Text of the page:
Get familiar with different customs and cultures in business scenes

  Hello everyone! I'm Meilin. I came from China and was working as an interior coordinator when my company suddenly went bankrupt. I was looking for a new job for a while, and my friend Tom, who is a newspaper reporter, helped me find one at a shopping center L'ESPACE. I work at the display design department with colleagues with various cultural backgrounds. I am very excited about working with friends from different countries!  

 
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田中 Meilin, how do you like your new job? It's been almost a week since you started, right?
メイリン Hai, okagesamade.
田中 Wow, your Japanese is getting better than ever!
カトリーヌ "Okagesama" is a very unique phrase. I don't think there is an equivalent in English or French.
ベンジャミン I like that expression too. It describes a sense of modesty that is characteristic to Japanese culture.
田中 By the way, our display theme for October is otsukimi--moon viewing. I heard that there is a similar custom in China that people enjoy watching the moon.
メイリン Yes. It is a mid-autumn festival. It is a big celebration there.
カトリーヌ In Europe, some people believe that a full moon disturbs people's mind.
ベンジャミン In Africa, the moon is often seen as a mysterious thing.
カトリーヌ I heard that Japanese people traditionally thought that there was a bunny pounding mochi on the moon.
田中 Yes, people in old times saw the markings on the moon surface that way.
ベンジャミン In other parts of the world, the pattern is often translated as a crocodile or lion. In Roman Myths, it was seen as a person reading a book.
カトリーヌ When I was a child, somebody told me that there was a donkey on the moon, leashed on a tree.
メイリン It is interesting that there are so many ways to see the markings of the moon!
田中 Meilin, can you plan a design for the next display with the theme on otsukimi?
メイリン Sure! I will do my best to make a good one that customers would enjoy.
田中 Great. By the way, how are you doing with the custom of meishi kokan (exchange of business cards)?
メイリン I am still working on it...I do O.K. in holding and giving the card with both hands and introducing myself with eye contact. It is difficult for me to bow at the same time, though.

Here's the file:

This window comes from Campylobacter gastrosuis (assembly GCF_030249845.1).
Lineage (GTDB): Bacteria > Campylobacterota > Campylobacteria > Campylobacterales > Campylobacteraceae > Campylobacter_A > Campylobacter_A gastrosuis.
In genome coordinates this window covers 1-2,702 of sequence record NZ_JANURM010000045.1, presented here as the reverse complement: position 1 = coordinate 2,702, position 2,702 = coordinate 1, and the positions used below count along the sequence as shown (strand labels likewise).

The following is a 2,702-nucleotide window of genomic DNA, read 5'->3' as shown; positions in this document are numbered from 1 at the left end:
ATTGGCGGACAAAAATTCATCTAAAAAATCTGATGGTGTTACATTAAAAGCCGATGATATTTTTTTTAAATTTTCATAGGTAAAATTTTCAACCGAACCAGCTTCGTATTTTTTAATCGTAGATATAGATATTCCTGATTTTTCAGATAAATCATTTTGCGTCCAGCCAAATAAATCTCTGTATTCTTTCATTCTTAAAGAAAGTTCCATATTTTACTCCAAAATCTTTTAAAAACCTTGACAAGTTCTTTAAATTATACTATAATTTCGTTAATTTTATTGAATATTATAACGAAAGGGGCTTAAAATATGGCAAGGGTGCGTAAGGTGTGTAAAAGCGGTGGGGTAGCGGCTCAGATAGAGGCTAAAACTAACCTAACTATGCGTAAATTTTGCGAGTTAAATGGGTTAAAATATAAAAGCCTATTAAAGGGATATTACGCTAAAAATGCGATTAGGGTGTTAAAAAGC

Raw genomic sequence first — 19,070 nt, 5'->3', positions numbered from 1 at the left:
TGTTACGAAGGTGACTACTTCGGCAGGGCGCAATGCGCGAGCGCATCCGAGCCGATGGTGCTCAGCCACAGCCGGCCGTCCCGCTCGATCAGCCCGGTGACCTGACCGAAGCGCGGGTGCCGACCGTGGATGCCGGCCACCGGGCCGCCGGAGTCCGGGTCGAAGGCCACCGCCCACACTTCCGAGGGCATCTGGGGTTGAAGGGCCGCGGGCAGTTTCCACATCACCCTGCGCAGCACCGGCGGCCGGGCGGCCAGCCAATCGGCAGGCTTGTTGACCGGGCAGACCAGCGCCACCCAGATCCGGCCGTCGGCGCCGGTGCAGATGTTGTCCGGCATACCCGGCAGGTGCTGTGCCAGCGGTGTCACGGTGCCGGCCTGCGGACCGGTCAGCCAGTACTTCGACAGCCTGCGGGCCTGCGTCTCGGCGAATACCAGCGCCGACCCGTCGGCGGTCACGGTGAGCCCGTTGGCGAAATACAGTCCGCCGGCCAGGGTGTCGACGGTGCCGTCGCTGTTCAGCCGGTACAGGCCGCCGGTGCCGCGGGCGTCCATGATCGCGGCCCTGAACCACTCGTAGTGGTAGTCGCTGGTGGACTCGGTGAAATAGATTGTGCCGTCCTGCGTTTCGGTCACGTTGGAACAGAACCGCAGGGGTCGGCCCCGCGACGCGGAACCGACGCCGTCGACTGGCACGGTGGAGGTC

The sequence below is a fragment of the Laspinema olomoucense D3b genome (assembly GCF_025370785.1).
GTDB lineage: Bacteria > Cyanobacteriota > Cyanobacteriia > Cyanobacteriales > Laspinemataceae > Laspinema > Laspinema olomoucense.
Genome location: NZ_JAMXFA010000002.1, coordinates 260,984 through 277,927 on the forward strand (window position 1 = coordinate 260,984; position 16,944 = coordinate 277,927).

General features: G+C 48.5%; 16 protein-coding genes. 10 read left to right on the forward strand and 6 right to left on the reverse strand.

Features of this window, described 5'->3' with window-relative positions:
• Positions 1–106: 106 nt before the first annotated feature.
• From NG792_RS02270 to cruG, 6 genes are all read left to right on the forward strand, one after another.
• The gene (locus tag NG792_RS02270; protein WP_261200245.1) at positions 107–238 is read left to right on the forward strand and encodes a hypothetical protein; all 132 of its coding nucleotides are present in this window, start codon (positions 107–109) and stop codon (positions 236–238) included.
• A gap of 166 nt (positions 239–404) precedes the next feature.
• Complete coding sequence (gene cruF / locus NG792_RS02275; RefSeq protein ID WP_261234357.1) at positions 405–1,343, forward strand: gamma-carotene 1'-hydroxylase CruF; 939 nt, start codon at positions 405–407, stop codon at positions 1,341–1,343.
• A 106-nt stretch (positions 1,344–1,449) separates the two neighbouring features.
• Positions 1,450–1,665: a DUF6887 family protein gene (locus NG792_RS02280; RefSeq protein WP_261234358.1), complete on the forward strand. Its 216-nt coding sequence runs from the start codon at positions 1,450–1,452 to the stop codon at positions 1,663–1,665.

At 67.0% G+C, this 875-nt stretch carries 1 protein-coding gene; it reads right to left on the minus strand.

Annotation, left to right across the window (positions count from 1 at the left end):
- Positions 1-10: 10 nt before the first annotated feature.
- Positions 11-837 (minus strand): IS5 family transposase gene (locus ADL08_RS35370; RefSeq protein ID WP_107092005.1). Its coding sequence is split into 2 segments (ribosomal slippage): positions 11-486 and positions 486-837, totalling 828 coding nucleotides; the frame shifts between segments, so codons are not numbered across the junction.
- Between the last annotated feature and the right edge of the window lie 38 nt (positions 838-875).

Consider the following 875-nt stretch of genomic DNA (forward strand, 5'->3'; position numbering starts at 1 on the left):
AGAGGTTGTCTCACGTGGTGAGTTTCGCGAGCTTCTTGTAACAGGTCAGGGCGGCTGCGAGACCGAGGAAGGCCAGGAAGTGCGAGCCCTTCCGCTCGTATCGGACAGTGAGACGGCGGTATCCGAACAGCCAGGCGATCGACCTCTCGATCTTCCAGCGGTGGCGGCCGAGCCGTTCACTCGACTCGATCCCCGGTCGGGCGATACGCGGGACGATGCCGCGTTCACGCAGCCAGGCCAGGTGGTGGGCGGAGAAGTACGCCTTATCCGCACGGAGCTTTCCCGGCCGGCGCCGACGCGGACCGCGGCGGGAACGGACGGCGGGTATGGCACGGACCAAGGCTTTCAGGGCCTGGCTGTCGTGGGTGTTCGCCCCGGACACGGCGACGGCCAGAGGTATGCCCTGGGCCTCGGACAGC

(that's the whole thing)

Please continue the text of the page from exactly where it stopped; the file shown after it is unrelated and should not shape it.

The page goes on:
カトリーヌ The manners of name card exchange are very complicated. I know that we need to show the card so that the person can read it, and that we should not put the person's card into the case right after you receive it. It is just hard to actually do those manners right.
ベンジャミン I am still having trouble with those manners. Sometimes I even forget to give my card at all.
田中 Think that the exchange of business card is like shaking hands. We do this to get a bit closer to a new business partner.
ベンジャミン I see. We offer a card just like we offer our hand for shaking.
田中 There you go. Don't think too much--just relax and you will do better.
メイリン Thank you for your advice. I will keep working to get better!



  On the following weekend, I had a gyoza party at my apartment which I share with my roommates. My roommates are Natasha Sato, who is half Japanese and half Russian, and Mai, an exchange student from Vietnam. With help of Natasha and Mai, I made gyoza and invited Dr. Advice, my mentor in Japan, and Mr. Kim, my friend from Korea, to enjoy boiled gyoza and nice conversation.  

 
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ドクター Meilin, your boiled gyoza taste great.
メイリン Thank you so much! I made everything from scratch, including the skins.
キム So this is authentic Chinese gyoza.
メイリン Yes. What do you think, Mai-san? I was hoping that you would like them.
マイ These gyoza are wonderful. We have similar dumplings in Vietnam--we put coriander (pakuchi) in them.
メイリン Sounds like gyoza is a popular food in many Asian countries.
ドクター In fact, gyoza-like dumplings, which are the combination of filling and flour-based wraps, are eaten at various regions throughout the world.
ナターシャ Pelmeni in Russia and varenyky in Ukraine are very similar to boiled gyoza.
キム Turkish manti is also dumpling-like boiled dish. Mongolian buuz and Nepalese momo are similar to steamed dumplings.
メイリン It is amazing that similar dishes like these dumplings are found all around the world, although foods, culture, and customs are all different in each region and country. These differences are very important but also are difficult to understand sometimes.
ドクター Meilin, do you have any concerns at work?
メイリン I am afraid that I am not able to bow in a proper way.
ナターシャ I know it is hard. My father told me how to bow, but I am not sure if I am doing it right.
マイ I am not quite sure at what angle I am supposed to bow.
キム I think you are fine as long as you bow from your heart and with politeness, rather than worrying about the angle of the bow.
メイリン Are Japanese people always aware of how deep they should bow in different situations?
ドクター I think many Japanese people do it naturally. These days, however, I have seen some people bowing in a bit strange way. I once saw a young man lowing his head diagonally.
ナターシャ Bowing is one of the very important etiquettes in business in Japan, so I think we should all know how to bow appropriately.
ドクター I would suggest that you first try to copy your Japanese senior staffs and colleagues in the office. As you repeat number of times, you will start getting the knack of it.
メイリン I suppose practice is the best way to master the things.
キム That's right. "Practice makes perfect," as someone says. You should help your body relax and remember how to do so, rather than thinking too much.
ナターシャ Right. Well, why don't we stop worrying about it for a while and enjoy our gyoza party now!
メイリン Eat more, everybody!
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